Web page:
Sally博物館
Sally博物館

To stop or not? That's the question.

I feel like a person of no shape. My life has no shape either. I just keep shaping it every day—sometimes I make progress, but more often I fail.

I feel like a person of no shape. My life has no shape either. I just keep shaping it every day—sometimes I make progress, but more often I fail. The shape I can give to it is fragile as a snowman in the summer. Am I really taking care of myself? Or am I making it worse day by day? Is it normal that you feel like doing something but can't move at all? Or is it just because I don't allow myself to stop? I feel so lost that I start to beautify other people's lives, their being too busy to finish their daily tasks. I'm just so jealous of them.

The anxiety feels like a devil in my body. It grows and grows, but has never aimed to motivate me to pursue my life. I just sit on my bed all day, thinking about what to do to feed it. Not a podcast, not journaling, nor reading. By the way, writing did help to release these thoughts sometimes, when I felt the energy to, and that’s why I’m writing this nonsense right now, doing some vomit writing.

You have nothing else left to do but wait. Time is passing all the time. I feel like I am wasting my life. Does it mean that I have to increase my dose of anti-anxiety pills? Or should I just listen to what the doctor said and be patient? 

After going on medication, I persuaded myself to stop. That seemed like the right thing to do for my health. Stopping entails allowing myself to do nothing for a whole day, if I don’t feel like doing anything. I wasn’t productive for a long time even before taking pills, but I would always have this unrealistic wish for productivity. I would push myself to sit in front of the laptop, even if I was just scrolling websites and reading random articles. I would force myself not to have fun nor relax. Now I get it. It makes no sense. 

I wanted to stop this vicious spiral. But a question remained—stop for how long? Let alone whether it’s a good choice or not. Stopping did help, especially during the first month of medication. You feel like you are clinically certified by others, and finally by yourself. I tried several ways to take care of, or say, comfort myself—staying indoors when it's beautiful outside, and going out when it starts to rain. I started my days by watching TV shows which I've already watched several times. It gives me space to feel low. And it did work, despite the fact that once its comforting effect ended I felt bad again. You could be a heavy smoker, but trust me, it doesn't help, except for making you feel sick. Every routine I've tried to build just vanishes at the blow of a breeze.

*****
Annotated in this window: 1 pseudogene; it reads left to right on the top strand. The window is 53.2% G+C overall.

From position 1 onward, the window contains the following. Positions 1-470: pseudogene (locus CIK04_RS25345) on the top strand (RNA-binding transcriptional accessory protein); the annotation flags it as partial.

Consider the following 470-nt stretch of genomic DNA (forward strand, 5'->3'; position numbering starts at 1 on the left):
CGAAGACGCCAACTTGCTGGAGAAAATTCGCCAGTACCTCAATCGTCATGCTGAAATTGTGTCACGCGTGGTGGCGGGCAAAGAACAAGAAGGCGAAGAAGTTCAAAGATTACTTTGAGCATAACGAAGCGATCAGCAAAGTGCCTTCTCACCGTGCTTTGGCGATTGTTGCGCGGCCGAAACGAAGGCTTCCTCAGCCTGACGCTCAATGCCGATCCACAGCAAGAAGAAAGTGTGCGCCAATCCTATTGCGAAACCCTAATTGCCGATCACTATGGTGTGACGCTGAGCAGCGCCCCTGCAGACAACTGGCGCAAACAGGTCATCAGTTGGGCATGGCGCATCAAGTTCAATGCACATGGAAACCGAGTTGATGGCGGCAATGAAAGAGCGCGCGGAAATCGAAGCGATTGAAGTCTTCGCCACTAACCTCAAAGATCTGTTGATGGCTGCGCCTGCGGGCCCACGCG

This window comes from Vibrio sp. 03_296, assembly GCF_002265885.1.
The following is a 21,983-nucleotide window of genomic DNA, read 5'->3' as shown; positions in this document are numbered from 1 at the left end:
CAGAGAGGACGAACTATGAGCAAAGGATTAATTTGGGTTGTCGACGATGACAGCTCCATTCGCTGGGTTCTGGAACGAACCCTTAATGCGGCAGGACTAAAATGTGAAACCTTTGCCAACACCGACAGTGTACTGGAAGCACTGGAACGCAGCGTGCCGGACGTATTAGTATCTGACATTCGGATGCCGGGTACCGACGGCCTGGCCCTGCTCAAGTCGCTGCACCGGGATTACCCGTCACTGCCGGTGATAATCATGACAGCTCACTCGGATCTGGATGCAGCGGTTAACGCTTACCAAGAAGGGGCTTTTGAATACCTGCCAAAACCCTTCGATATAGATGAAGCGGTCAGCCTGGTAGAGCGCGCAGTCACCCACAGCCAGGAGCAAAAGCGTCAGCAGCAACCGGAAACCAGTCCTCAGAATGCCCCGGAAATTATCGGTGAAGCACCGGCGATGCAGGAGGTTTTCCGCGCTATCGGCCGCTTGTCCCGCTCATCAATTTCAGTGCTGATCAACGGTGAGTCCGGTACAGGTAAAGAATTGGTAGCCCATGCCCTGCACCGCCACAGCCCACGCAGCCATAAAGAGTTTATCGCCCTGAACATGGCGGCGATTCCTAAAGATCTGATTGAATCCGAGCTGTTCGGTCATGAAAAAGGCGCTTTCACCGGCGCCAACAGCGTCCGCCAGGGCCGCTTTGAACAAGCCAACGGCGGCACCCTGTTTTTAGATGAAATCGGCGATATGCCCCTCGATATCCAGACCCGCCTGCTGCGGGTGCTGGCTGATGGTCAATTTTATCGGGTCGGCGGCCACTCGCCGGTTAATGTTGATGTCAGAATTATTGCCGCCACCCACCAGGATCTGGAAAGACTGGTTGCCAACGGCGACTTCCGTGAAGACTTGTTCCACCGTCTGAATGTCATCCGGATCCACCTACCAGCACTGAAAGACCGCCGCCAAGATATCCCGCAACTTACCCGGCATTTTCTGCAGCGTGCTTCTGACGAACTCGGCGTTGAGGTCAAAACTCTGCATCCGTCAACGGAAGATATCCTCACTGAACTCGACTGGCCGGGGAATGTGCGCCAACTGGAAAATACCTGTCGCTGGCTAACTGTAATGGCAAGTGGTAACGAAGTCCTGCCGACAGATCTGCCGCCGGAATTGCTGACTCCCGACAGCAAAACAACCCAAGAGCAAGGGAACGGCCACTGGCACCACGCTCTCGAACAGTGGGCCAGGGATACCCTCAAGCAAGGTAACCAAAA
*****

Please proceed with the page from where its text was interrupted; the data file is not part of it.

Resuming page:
Over two months into medication, what’s the right thing to do now?

The reason why I brought up this question is that I feel a struggle inside me growing stronger by the day. I look at myself as essentially different from many others—I feel like  a person who hasn't built a life yet. Is it a privilege for someone with depression and anxiety to have no job and income? Is it a privilege to not make a weekly plan? Earning money is not my priority, although I do need it. What really matters to me is that I long to be needed by this world in any way. I desire to function in this society. I want to be a yoga teacher, a writer, a painter, or any other profession I haven’t come up with yet. I need a role that gives me a  sense of value.

But if I just stop, I will never achieve this goal. And this is what originally caused my anxiety and the ensuing depression. Every day you give that look to yourself, the look that you would give to a loser. Pills did improve my sleep, but won’t help me to get rid of this feeling. I need to do something to build my life, making plans and completing daily tasks. I haven’t, because I’m too afraid of the uncertainty that comes with taking action—although there is nothing certain in my life right now. I’m too afraid to fail, which in turn may also be strengthening the belief that I’m a loser. 

Time, time is passing. I still have a long life to live. I know I need to push myself to do a little bit of work every day, either running my yoga instagram account, or writing regularly, or teaching Chinese. The pills are here to help me, not to make me feel worse. I already benefited from stopping, but now it’s time to start.

This article was edited by Alessandro Ceschi.


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